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Breast J. 2002 Sep-Oct;8(5):275-80.

Three years of experience with advanced breast biopsy instrumentation (ABBI).

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Department of Surgery, Western Galilee Hospital, Nahariya, Israel.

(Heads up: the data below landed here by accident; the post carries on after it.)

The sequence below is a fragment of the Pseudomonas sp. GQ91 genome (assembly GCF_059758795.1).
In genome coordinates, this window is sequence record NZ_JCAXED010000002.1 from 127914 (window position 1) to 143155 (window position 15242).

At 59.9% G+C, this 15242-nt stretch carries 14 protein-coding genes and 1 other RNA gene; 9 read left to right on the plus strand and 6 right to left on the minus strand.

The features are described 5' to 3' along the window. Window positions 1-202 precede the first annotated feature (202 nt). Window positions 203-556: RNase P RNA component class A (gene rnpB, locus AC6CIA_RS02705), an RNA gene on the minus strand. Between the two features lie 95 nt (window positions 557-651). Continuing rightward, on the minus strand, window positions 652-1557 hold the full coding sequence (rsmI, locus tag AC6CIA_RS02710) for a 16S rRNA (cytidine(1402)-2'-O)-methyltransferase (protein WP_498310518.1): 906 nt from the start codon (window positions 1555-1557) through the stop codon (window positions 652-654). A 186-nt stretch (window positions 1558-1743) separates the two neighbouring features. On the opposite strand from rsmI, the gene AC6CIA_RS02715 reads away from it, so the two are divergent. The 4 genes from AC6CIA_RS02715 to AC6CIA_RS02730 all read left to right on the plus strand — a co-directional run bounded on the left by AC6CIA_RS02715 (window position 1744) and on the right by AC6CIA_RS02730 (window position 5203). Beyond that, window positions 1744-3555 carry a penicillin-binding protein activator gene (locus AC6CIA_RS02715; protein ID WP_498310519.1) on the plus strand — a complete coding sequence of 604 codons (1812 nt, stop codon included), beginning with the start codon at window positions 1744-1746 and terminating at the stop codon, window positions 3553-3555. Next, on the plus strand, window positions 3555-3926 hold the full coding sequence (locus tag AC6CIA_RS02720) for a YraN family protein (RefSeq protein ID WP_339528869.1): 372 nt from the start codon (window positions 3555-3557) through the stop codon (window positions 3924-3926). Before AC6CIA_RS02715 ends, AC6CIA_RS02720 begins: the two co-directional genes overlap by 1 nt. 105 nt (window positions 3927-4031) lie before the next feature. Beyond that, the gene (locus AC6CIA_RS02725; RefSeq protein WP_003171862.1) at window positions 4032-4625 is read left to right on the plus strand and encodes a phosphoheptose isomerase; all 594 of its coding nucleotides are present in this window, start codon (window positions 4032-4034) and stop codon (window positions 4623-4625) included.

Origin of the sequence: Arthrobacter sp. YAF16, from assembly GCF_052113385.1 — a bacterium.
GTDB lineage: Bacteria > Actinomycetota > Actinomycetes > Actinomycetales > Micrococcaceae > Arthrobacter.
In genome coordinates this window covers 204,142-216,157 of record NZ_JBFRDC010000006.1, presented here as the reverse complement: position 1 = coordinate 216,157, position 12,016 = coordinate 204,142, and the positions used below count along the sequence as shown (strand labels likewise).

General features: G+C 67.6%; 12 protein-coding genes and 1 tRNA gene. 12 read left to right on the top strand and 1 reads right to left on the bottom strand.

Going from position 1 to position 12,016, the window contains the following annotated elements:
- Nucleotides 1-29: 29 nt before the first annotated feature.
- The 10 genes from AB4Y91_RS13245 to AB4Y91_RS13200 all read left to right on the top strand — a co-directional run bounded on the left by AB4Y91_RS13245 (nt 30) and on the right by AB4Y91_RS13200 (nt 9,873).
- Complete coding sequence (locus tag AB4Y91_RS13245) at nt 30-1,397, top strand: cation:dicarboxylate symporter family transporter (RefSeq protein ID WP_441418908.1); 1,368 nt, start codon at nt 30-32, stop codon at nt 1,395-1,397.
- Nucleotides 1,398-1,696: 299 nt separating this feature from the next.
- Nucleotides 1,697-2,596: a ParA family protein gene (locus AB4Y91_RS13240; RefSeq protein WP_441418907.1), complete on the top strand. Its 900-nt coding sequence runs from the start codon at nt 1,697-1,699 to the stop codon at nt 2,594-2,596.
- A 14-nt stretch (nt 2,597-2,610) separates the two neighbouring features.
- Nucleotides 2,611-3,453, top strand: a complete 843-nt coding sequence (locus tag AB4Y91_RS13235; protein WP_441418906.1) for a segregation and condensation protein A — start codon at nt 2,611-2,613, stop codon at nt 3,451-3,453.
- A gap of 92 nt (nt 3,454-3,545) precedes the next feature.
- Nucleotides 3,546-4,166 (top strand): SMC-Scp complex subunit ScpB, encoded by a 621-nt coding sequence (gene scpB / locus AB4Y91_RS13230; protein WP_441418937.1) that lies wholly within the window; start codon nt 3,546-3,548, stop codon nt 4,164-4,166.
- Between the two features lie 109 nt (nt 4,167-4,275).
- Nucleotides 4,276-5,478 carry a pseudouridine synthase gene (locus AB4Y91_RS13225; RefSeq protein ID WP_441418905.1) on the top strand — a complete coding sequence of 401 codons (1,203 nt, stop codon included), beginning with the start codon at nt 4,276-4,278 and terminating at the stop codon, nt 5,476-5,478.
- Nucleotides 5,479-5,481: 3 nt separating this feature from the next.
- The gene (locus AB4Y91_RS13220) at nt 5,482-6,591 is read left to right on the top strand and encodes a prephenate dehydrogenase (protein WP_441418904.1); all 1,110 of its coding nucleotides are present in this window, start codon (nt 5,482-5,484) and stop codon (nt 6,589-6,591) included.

This article reports our experience using the advanced breast biopsy instrument (ABBI) system for excisional biopsy of mammographically visible nonpalpable breast lesions. Patients with nonpalpable mammographically detected breast lesions were evaluated as potential ABBI candidates. Selection criteria included noncystic lesions for which complete removal or large sampling was indicated, compressed thickness of the breast of more than 25 mm, and the patient's ability to lie prone for at least 1 hour. During the period August 1997-April 2000 (33 months), 284 patients were found to be potential ABBI candidates. Sixteen patients were subsequently excluded. Biopsies using the ABBI system were performed in 268 cases, yielding an overall technical success rate of 94.4%. The mammographic abnormalities included mass in 125 cases (46.6%), mass with calcifications in 63 cases (23.5%), and microcalcifications without a mass in 80 cases (29.8%). Histologically 56 specimens (20.9%) were malignant (mass in 30 cases, mass with calcifications in 12, and microcalcifications in 14) and 212 (79.1%) were benign. Carcinoma in situ was found in 17 cases (30.4%), invasive carcinoma in 35 cases (62.5%), tubular carcinoma in 2 cases (3.6%), metastatic intramammary lymph node of previously unknown malignant melanoma in 1 case, and malignant lymphoma in 1 case. Open reexcision was performed in 54 cases with primary breast cancer. The histologic investigation revealed that in 26 (48.15%) cases the mammographic lesion was completely excised and in 28 (51.85%) cases the margins involved malignant residue and/or other foci of carcinoma. There were complications in 17 cases: wound infection in 2, ecchymosis in 9, seroma in 5, and a large immediate hematoma in 1 patient. Only the latter patient required immediate revision and drainage; the remainder underwent successful conservative treatment. Most nonpalpable breast lesions, if selected properly, are accessible for ABBI procedure. The biopsy causes minimal complications and minimal distortion of the breast architecture. Should relumpectomy be needed after the ABBI procedure, the tunnel of the cannula path is easily recognized, leaving no need for needle localization.

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